In Miranda Bowen's directorial debut, an interesting premise makes waves with expertly used tension and perspective but lacks the clincher to fulfil any of its potential.
‘I once told you about a sailor who nearly drowned’
‘Yes, he said it was like going home’
‘I lied. He said it was agony’
– The Prestige
Some of the best horror films in cinematic history have taken place amongst those big, bad bodies of water, an element which is of both the more soothing and the more treacherous variety. Hiding the murky monstrosities that lurk below the waves, Spielberg’s Jaws is an obvious one, closely followed by Piranha, The Creature from the Black Lagoon and, obviously, Mega Shark vs Giant Octopus. The cataclysmic power of the ocean itself is also often a prime source of hit-movie material, 2012, for instance, or The Perfect Storm or even Titanic. But lurking in the shadows of these films is a more untrodden area of ocean exploration, the more metaphorical, claustrophobic realm of the human psyche and the danger that it inevitably brings on board. Gozo, named after an island in the Maltese archipelago, acts as one of the area’s pioneers, using its sense of place and questionable waters to explore grief and the limits of human sanity.
In a satisfactorily uncomfortable first seven minutes or so, we find ourselves with Joe’s girlfriend walking in on him getting down and dirty with another woman before swiftly following her to a nearby river where she promptly drowns herself. Six months later, and Joe and that other woman, otherwise known as the central character Lucille, are as happy as ever, play-fighting, laughing and just generally being frustratingly adorable as they travel to live on the island of Gozo to escape those pesky demons of the past. But the island seems to be carrying out a plan of its own; it plays with the couple like a cat swats a mouse between its paws, until their sanity can take it no longer.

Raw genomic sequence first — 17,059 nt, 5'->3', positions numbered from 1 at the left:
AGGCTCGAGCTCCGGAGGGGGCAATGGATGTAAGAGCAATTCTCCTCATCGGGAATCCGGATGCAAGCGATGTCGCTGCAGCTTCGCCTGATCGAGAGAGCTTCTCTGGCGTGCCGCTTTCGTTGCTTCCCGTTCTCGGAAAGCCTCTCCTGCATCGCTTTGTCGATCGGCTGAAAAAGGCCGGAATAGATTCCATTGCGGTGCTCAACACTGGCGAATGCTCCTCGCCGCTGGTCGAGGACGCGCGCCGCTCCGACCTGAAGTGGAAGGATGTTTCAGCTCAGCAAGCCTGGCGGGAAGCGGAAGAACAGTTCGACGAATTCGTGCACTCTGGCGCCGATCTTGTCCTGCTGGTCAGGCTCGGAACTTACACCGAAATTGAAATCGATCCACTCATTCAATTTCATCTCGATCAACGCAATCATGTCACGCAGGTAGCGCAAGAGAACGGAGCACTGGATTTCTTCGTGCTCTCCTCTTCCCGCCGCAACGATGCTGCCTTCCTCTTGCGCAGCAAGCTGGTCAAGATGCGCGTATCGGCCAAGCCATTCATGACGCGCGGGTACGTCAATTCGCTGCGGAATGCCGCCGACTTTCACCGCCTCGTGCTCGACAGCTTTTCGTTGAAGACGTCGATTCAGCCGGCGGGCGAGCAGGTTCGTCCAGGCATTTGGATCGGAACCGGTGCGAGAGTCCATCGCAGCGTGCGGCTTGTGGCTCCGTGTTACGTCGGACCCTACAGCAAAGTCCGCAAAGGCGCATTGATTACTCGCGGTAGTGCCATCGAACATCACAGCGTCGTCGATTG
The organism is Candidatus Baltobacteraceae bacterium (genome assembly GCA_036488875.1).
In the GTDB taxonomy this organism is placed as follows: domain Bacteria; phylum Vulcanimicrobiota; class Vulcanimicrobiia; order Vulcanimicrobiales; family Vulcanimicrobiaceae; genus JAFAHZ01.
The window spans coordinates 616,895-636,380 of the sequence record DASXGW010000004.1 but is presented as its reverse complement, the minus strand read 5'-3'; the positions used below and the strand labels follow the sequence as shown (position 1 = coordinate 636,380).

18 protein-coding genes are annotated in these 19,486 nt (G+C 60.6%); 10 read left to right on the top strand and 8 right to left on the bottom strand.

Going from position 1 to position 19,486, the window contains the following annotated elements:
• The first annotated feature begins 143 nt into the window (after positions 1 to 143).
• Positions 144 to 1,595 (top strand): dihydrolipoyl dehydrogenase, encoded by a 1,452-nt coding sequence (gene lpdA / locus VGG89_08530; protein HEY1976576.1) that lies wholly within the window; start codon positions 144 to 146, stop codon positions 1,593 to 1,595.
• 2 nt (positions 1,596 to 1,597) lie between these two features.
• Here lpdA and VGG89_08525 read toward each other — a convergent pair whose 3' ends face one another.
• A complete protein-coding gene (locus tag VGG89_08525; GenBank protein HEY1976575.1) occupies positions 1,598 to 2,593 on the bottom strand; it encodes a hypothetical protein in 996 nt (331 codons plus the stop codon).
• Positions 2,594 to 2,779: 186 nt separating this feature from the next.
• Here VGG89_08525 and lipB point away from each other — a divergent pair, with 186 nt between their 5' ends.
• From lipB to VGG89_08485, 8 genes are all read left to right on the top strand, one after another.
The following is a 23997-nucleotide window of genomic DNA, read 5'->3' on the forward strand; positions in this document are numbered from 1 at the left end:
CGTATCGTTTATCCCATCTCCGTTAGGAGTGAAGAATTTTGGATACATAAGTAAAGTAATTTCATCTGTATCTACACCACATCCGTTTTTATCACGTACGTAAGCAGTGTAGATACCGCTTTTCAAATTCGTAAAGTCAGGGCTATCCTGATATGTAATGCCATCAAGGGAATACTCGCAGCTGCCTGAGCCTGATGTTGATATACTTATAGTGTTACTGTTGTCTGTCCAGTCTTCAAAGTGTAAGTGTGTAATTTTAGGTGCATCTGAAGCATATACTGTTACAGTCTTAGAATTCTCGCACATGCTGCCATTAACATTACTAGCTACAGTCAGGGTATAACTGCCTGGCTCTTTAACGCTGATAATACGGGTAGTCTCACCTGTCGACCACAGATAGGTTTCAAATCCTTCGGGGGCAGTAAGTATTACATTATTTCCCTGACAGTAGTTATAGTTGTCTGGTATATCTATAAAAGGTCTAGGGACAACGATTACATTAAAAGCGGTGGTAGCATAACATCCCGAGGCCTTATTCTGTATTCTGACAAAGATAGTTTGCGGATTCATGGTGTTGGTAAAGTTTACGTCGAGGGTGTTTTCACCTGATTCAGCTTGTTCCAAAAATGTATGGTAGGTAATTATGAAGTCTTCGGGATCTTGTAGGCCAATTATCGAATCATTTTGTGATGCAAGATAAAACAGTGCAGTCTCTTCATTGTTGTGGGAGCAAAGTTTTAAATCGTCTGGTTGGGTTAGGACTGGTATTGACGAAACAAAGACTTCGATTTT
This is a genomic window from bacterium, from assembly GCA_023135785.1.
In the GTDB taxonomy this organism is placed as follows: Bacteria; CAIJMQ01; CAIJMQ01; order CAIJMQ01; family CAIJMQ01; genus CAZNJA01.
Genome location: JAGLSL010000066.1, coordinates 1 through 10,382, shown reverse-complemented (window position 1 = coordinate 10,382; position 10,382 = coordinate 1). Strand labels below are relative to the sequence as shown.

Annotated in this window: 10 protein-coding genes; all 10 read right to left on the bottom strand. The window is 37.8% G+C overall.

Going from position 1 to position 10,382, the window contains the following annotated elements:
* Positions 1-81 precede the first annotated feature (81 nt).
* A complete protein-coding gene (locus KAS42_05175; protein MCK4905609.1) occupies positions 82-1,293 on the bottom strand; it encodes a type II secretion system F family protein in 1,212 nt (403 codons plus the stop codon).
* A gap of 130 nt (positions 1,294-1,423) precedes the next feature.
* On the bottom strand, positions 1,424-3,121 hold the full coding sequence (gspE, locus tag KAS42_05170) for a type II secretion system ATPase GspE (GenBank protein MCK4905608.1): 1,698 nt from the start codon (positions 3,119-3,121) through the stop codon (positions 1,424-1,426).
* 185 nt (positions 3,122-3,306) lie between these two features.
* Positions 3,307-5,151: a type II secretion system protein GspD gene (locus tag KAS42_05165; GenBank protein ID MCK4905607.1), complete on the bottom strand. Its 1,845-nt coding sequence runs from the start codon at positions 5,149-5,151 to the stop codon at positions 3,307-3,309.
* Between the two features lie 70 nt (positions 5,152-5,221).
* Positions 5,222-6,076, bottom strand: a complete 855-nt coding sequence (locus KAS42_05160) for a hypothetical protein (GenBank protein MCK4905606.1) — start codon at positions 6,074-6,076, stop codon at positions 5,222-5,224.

Pretty solid premise, right? From the offset we aren’t meant to like these characters, we don’t even have to relate, we just have to have some level of interest piqued. Tension is built gradually and solidly, up and up, as the suicide isn’t even acknowledged until the halfway mark and the film’s chief perspective shifts to and fro- a power play between Lucille and Joe, wrapping its audiences’ interest expertly around its little finger like a coil. That is until the screen goes black and the credits start rolling, the film’s third act completely dissipates. What was meant to be the climax, apparently, appears more as a plot point to send us into a third act which is immensely non-existent, and we are left with a frustratingly uneven ration of questions to answers.
Gozo, whilst brandishing some solid performances that could really propel both Joseph Kennedy’s (Joe) and Ophelia Lovibond’s (Lucille) careers into the stardom stratosphere (if the film were twenty minutes longer or had an executive editor who didn’t want to send the film into crash-and-burn mode), strikes out and completely misses the mark. Where we were promised horror, we got one jump-scare and a whole lot of idling around and less than subtle hints of grief-stricken insanity, all of which would have worked superbly if left simply in short-film form. But director Miranda Bowen has clearly got vision, let’s move onto the next one, and leave Gozo in its watery grave.
Gozo, directed by Miranda Bowen, is being shown as part of the 2016 Raindance Film Festival. Further information about the festival including screening times and ticket information can be found here.